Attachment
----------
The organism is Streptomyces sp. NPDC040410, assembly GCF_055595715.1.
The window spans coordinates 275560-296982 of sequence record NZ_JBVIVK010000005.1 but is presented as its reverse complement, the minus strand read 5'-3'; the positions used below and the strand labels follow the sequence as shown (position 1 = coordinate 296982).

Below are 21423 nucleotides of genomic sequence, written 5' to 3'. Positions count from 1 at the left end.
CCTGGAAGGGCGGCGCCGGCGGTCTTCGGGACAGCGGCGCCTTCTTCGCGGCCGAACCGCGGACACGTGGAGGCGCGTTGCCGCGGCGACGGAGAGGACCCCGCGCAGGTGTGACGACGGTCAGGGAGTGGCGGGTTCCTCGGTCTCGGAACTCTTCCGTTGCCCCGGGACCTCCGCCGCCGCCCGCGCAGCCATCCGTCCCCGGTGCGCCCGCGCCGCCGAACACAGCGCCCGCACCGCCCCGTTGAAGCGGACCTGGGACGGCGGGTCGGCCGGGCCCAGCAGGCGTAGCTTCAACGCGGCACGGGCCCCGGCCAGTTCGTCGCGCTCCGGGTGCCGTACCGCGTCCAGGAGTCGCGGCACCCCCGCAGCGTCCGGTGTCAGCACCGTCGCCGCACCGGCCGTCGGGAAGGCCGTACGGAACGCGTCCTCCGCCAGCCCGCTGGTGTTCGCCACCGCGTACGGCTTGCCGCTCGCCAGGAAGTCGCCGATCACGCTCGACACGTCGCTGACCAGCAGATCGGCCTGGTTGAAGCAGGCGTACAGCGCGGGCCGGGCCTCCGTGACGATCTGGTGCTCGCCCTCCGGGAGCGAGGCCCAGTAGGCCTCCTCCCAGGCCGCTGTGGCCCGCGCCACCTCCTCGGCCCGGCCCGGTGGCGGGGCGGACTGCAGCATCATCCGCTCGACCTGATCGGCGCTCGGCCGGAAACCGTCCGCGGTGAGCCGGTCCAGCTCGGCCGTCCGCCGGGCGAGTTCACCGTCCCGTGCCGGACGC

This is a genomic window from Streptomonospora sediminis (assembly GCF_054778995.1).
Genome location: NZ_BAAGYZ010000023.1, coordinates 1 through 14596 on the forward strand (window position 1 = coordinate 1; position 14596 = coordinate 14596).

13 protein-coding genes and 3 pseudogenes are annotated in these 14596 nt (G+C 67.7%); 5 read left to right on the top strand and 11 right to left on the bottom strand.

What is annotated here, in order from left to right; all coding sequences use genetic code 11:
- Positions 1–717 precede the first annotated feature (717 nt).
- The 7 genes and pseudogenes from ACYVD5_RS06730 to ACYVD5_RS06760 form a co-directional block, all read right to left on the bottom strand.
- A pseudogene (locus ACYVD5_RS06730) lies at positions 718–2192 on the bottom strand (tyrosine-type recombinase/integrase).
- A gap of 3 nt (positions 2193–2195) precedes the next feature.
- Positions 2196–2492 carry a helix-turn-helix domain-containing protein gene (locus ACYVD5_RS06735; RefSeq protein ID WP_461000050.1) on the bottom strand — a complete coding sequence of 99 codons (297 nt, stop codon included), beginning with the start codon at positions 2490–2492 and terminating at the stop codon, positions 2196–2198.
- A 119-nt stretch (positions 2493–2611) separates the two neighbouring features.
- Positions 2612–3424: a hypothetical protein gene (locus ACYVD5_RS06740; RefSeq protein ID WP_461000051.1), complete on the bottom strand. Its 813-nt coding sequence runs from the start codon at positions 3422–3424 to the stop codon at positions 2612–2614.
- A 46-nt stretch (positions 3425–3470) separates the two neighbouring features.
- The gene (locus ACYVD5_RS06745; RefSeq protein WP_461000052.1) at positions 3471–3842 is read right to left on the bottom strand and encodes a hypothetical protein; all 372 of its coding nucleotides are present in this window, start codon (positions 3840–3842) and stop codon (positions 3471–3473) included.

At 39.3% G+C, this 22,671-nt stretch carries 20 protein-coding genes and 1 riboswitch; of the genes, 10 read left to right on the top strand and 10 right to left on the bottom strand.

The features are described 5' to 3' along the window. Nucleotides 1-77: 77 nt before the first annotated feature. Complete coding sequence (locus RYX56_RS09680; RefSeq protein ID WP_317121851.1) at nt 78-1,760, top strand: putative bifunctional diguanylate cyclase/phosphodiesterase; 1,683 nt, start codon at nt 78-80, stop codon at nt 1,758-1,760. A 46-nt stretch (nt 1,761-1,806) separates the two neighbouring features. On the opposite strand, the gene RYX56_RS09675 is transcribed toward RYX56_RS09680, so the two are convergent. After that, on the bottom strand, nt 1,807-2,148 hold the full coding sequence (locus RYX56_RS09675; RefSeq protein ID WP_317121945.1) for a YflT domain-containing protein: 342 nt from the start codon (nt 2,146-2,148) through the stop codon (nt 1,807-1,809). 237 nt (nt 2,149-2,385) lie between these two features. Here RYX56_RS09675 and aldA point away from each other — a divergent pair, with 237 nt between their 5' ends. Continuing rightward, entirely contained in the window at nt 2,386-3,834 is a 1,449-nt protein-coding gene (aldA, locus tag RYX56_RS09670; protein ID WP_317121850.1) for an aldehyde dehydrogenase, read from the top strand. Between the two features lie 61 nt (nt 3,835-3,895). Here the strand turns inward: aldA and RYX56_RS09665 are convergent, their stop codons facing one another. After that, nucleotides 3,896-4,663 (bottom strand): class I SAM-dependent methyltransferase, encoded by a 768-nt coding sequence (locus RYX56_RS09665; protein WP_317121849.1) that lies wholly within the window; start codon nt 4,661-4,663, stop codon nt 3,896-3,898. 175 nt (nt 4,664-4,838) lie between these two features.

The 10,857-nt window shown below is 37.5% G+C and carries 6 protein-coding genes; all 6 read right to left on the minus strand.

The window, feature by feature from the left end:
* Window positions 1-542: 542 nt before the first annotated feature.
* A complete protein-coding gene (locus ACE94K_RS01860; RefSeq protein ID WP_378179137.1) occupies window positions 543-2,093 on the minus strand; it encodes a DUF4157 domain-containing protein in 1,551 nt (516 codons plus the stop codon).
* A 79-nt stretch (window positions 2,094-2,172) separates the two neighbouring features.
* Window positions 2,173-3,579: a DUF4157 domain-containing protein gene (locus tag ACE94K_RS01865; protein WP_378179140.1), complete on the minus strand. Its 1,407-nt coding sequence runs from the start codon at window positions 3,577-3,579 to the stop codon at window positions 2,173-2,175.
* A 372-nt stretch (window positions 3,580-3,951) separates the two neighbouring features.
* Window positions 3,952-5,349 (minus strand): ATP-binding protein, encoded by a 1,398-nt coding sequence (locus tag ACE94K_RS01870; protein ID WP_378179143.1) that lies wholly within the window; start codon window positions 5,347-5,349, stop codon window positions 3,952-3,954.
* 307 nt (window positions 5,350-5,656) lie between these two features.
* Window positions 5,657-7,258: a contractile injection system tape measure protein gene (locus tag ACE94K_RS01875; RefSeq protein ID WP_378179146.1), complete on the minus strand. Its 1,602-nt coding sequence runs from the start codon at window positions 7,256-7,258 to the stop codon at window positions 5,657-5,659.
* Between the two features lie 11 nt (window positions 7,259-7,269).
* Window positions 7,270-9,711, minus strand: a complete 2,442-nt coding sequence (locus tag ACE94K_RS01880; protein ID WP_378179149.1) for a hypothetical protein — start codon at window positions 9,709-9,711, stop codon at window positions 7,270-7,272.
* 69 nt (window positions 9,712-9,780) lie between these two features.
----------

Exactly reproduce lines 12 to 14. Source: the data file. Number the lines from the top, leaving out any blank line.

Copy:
- A gap of 3 nt (positions 2193–2195) precedes the next feature.
- Positions 2196–2492 carry a helix-turn-helix domain-containing protein gene (locus ACYVD5_RS06735; RefSeq protein ID WP_461000050.1) on the bottom strand — a complete coding sequence of 99 codons (297 nt, stop codon included), beginning with the start codon at positions 2490–2492 and terminating at the stop codon, positions 2196–2198.
- A 119-nt stretch (positions 2493–2611) separates the two neighbouring features.